|Abu Qir Bay|
Satellite view of Abu Qir Bay
|Native name||Arabic: خليج أبو قير|
|Etymology||Abu Qir is Arabic for "Father Cyrus", a martyr of the Coptic Church.|
|Part of||Mediterranean Sea|
|Primary inflows||Rosetta mouth of the Nile, Lake Idku|
|Surface area||500–600 km2 (190–230 sq mi)|
|Average depth||10–12 m (33–39 ft)|
|Max. depth||18 m (59 ft)|
|Water volume||5–6 km3 (1.2–1.4 cu mi)|
|Surface elevation||Sea level|
|References||Eutrophication: causes, consequences and control.|
The Abū Qīr Bay (sometimes transliterated Abukir Bay or Aboukir Bay) (Arabic : خليج أبو قير; transliterated: Khalīj Abū Qīr) is a spacious bay on the Mediterranean Sea near Alexandria in Egypt, lying between the Rosetta mouth of the Nile and the town of Abu Qir. The ancient cities of Canopus, Heracleion and Menouthis lie submerged beneath the waters of the bay. In 1798 it was the site of the Battle of the Nile, a naval battle fought between the British Royal Navy and the Navy of the French First Republic. The bay contains a natural gas field, discovered in the 1970s.
Abu Qir Bay lies approximately 20 kilometres (12 mi) east of Alexandria, bounded to the southwest by the Abu Qir headland, on which lies the town of Abu Qir, and to the northeast by the Rosetta mouth of the Nile. The bay is a highly fertile Egyptian coastal region but suffers from acute eutrophication and pollution from untreated industrial and domestic waste. The ABU QIR Fertilizers and Chemicals Industries Company, a large producer of nitrogen fertilizer, is located on the bay.
In ancient times Abu Qir Bay was surrounded by marshland and contained several islands. As early as the 7th century BC, port cities were established on the bay. The bay now contains the underwater archaeological sites of three cities from the pre-Hellenistic, Hellenistic and Roman periods.The Eastern part of ancient city of Canopus is submerged in the bay, along with the remains of Menouthis and its sister-city Herakleion–Thonis which now lies 7 kilometres offshore. They were excavated by French underwater archaeologist Franck Goddio.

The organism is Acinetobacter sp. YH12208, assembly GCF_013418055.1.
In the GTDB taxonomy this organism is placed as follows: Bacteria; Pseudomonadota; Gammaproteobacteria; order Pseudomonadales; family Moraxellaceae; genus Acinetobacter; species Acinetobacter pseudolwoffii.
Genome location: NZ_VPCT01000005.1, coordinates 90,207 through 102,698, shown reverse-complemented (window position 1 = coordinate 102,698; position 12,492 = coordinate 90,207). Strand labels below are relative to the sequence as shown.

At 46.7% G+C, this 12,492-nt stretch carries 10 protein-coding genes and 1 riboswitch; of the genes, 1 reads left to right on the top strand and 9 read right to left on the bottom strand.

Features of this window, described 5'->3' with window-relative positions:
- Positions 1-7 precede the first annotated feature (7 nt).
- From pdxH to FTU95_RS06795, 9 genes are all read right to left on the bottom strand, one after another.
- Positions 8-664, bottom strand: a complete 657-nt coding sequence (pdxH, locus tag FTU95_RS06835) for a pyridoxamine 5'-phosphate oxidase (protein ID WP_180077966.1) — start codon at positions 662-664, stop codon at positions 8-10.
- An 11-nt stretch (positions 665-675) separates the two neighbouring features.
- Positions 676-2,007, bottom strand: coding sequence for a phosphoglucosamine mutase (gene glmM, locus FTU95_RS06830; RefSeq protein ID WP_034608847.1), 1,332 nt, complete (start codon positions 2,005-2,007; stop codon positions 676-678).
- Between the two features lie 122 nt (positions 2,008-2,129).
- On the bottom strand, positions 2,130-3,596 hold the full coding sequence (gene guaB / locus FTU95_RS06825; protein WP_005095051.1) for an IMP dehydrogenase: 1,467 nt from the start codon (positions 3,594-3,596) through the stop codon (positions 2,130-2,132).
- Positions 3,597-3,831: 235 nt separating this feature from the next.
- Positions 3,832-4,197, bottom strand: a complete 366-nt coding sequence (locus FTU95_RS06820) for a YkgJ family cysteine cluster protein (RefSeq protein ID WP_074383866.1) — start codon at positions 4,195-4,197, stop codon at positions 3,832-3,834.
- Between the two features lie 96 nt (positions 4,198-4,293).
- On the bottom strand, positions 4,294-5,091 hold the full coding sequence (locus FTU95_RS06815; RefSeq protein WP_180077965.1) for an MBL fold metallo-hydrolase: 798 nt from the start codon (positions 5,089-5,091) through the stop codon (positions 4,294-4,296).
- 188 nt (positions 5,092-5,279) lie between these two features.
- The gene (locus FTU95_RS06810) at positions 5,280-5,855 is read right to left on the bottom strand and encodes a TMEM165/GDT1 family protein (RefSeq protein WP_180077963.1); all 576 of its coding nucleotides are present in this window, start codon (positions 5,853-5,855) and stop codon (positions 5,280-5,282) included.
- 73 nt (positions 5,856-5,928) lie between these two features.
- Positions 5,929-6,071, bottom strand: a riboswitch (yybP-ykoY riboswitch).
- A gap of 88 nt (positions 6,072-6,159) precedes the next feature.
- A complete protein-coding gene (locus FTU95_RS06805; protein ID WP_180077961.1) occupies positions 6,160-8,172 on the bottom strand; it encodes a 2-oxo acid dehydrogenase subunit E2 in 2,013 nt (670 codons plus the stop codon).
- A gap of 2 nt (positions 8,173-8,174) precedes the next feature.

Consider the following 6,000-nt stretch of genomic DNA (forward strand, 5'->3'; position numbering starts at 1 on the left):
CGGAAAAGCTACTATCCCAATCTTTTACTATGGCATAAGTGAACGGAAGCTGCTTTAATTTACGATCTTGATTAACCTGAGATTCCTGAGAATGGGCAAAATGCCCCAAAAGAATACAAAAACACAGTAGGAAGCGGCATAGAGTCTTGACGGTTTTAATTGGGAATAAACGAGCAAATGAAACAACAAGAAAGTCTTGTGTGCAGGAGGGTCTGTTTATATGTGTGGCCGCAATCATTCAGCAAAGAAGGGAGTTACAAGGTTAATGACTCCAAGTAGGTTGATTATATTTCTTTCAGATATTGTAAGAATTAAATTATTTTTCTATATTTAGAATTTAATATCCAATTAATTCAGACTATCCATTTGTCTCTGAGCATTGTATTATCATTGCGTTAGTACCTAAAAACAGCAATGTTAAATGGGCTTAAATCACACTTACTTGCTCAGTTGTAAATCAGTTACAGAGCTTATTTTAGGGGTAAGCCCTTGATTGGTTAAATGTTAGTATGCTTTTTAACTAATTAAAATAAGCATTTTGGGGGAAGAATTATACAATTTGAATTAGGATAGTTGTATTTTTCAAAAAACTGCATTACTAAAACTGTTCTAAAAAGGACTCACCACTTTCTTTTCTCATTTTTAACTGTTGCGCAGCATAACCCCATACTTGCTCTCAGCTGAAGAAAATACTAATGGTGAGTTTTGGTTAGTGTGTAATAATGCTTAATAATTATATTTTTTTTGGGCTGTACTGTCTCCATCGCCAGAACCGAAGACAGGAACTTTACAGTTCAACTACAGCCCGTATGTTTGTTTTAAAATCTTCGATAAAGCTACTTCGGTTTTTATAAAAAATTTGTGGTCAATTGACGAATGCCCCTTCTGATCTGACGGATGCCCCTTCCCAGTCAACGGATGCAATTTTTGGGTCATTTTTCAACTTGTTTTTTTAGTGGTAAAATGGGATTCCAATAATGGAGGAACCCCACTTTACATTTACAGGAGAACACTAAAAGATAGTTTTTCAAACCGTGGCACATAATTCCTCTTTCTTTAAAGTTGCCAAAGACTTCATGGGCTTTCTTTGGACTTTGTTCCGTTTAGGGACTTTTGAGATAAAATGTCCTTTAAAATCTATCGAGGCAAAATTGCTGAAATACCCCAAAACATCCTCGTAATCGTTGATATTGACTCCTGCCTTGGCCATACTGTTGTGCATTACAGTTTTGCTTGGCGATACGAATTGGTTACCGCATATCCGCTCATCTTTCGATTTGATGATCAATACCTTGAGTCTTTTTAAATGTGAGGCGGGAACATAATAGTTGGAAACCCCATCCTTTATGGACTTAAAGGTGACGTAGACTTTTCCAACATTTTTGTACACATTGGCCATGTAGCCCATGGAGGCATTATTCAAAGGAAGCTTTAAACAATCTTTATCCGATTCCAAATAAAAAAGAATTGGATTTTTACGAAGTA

In July 2019, a smaller Greek temple and ancient granite columns, treasure-laden ships, along with bronze coins from the reign of Ptolemy II, pottery dating back to the third and fourth centuries BC were found at the sunken city of Heracleion, known as Egypt's Atlantis. The investigations were conducted by Egyptian and European divers led by the underwater archaeologist Franck Goddio. They also uncovered an absolutely devastated historic underwater temple (city's main temple) off Egypt's north coast.
A number of sunken ships have been excavated from the bay, including a ceremonial boat (Neshmet boat) dedicated to Osiris and several Roman era ships.
Classical sources indicate that the Canopic branch of the Nile delta once entered the sea in the vicinity of Heracleion or Eastern Canopus. A combination of Islamic texts and investigation using geoarchaeology suggest that this branch was still in existence in the eighth century, when a major inundation caused Eastern Canopus to sink into the bay. The Canopic branch subsequently declined and eventually became closed.
On August 1, 1798, Horatio Nelson fought the naval "Battle of the Nile", often referred to as the "Battle of Aboukir Bay". (Not to be confused with the Battle of Abukir (1799) and the Battle of Abukir (1801).)
On 1 March 1801, some 70 British warships, together with transports carrying 16,000 troops, anchored in Aboukir Bay near Alexandria. The intent was to defeat the French expeditionary force that had remained in Egypt after Napoleon's return to France.
Bad weather delayed disembarkation by a week but, on 8 March, Captain Alexander Cochrane of HMS Ajax deployed 320 boats, in double line abreast, to bring the troops ashore. French shore batteries opposed the landing, but the British were able to drive them back and, by the next day, all of Sir Ralph Abercromby's British army was ashore. The British then defeated the French army at the Battle of Alexandria. The Siege of Alexandria followed, with the city falling on 2 September 1801.